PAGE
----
The days in Sacramento blurred together for Elizabeth

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The days in Sacramento blurred together for Elizabeth. They all followed the same routine, most of which included being ignored by her parents. That ritual of hers took a turn for the worse when she stepped out of her room the morning after the dinner disaster. Instead of being left by her lonesome, Elizabeth emerged to find both of her parents sitting out on the balcony.

The pair was never still in the room by the time Elizabeth woke up, not unless she was to tag along for a business meeting. But there they were, with their coffee mugs and open laptops sown about.


The nickname made her blood boil, even more so than it had been all night. Avoiding eye contact with Mary, Elizabeth made a U-turn and disappeared back into her room.

"Elizabeth," Steven tried coaxing his daughter out next. "Can we talk to you please?"

"If you wanted to speak to me you should have showed up to dinner last night." The rough tone of her voice matched her movements. Shutting the door she proceeded to lift the tank top over her head.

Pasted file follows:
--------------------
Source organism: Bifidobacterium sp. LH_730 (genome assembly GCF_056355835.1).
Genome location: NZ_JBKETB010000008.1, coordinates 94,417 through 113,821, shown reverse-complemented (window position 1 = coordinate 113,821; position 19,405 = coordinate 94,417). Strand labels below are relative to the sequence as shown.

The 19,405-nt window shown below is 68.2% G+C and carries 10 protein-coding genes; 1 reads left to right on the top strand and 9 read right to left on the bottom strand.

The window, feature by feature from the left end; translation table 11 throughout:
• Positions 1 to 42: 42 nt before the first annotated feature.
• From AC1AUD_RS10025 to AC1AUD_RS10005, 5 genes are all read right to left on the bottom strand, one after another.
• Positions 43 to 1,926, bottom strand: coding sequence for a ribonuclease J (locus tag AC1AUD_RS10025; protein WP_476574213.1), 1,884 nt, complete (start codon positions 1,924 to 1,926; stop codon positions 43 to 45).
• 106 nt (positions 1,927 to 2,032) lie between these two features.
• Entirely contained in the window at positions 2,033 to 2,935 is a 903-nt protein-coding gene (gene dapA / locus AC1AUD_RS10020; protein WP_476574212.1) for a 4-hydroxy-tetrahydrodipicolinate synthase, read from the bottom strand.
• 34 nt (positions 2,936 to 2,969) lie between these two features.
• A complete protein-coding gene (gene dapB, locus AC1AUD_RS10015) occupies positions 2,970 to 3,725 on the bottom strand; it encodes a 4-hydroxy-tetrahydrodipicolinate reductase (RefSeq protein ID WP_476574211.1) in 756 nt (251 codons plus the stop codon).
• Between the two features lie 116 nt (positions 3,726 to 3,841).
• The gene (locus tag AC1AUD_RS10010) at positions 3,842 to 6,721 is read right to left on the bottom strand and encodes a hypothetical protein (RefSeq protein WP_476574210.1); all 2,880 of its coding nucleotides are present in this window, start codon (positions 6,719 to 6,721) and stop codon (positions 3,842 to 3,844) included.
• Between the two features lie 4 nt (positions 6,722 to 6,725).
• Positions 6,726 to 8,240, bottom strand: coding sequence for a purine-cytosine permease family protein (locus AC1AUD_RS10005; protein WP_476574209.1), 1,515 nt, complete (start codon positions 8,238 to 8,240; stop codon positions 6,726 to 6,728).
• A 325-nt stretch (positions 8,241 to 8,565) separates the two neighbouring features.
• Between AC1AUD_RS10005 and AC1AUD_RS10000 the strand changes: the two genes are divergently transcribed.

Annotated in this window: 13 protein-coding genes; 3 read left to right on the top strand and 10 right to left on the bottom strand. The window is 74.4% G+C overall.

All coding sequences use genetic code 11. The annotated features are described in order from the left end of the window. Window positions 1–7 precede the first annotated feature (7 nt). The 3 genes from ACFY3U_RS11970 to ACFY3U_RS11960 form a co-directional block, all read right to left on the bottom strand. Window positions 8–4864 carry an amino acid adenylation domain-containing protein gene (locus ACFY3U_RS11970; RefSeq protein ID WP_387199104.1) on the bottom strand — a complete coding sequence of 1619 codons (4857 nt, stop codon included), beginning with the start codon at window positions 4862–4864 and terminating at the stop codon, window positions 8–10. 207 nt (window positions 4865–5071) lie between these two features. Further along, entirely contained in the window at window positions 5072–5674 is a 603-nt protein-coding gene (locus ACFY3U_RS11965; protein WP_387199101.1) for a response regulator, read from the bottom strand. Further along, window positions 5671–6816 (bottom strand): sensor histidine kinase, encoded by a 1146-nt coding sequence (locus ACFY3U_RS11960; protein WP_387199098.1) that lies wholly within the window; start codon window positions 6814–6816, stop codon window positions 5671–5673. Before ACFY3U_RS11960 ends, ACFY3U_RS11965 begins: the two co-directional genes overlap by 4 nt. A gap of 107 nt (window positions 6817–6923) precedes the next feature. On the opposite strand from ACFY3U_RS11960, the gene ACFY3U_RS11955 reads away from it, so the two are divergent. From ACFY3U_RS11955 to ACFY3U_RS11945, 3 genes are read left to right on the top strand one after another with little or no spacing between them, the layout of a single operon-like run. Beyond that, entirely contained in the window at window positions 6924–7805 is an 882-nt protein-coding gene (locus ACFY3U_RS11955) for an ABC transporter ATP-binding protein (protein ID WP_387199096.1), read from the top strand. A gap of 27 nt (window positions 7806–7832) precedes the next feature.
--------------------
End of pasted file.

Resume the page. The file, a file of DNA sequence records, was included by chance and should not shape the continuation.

Mary's somber voice filtered through the bedroom door. "Let us explain."

"I have no interest in hearing how you put work before your daughter. Again."

Shuffling through drawers Elizabeth searched for one of the two bathing suits she brought along on this trip. The black material was stuffed in the back corner in a discarded ball. She hadn't planned on the springy fabric seeing the light of day.

"Elizabeth, you're being ridiculous. We couldn't cancel. By the time we made the call the Morrisons were already on their way," Mary explained.

Elizabeth could hear the persistence in her tone. As per usual Mary Blackwell was trying to make herself sound innocent. It frustrated her to no end. Slamming the drawer shut, with more force than necessary, Elizabeth tossed the bikini on the disheveled duvet behind her.

"Honey?" Mary's voice was closer now. She was standing right outside the bedroom door.

Dropping her shorts Elizabeth made the switch, tugging on the snug fitting suit.


That name was grating on her nerves, like nails to a chalkboard.

"Yeah, well... while you were chit-chatting with the Morrisons about your dinner plans I was waiting by myself, looking like an idiot," Elizabeth said. "But that's not even the best part. Imagine my surprise when Mr. Gibbons showed up and told me that you two weren't coming and that he was the replacement."

Elizabeth could feel her throat constricting on itself. It was like her body didn't want her to say another word — like it didn't want her to admit the relationship she had with her parents. The silent thoughts held conviction when she said them out loud. But it was the truth. When it came to her parents, Elizabeth was never a first priority.

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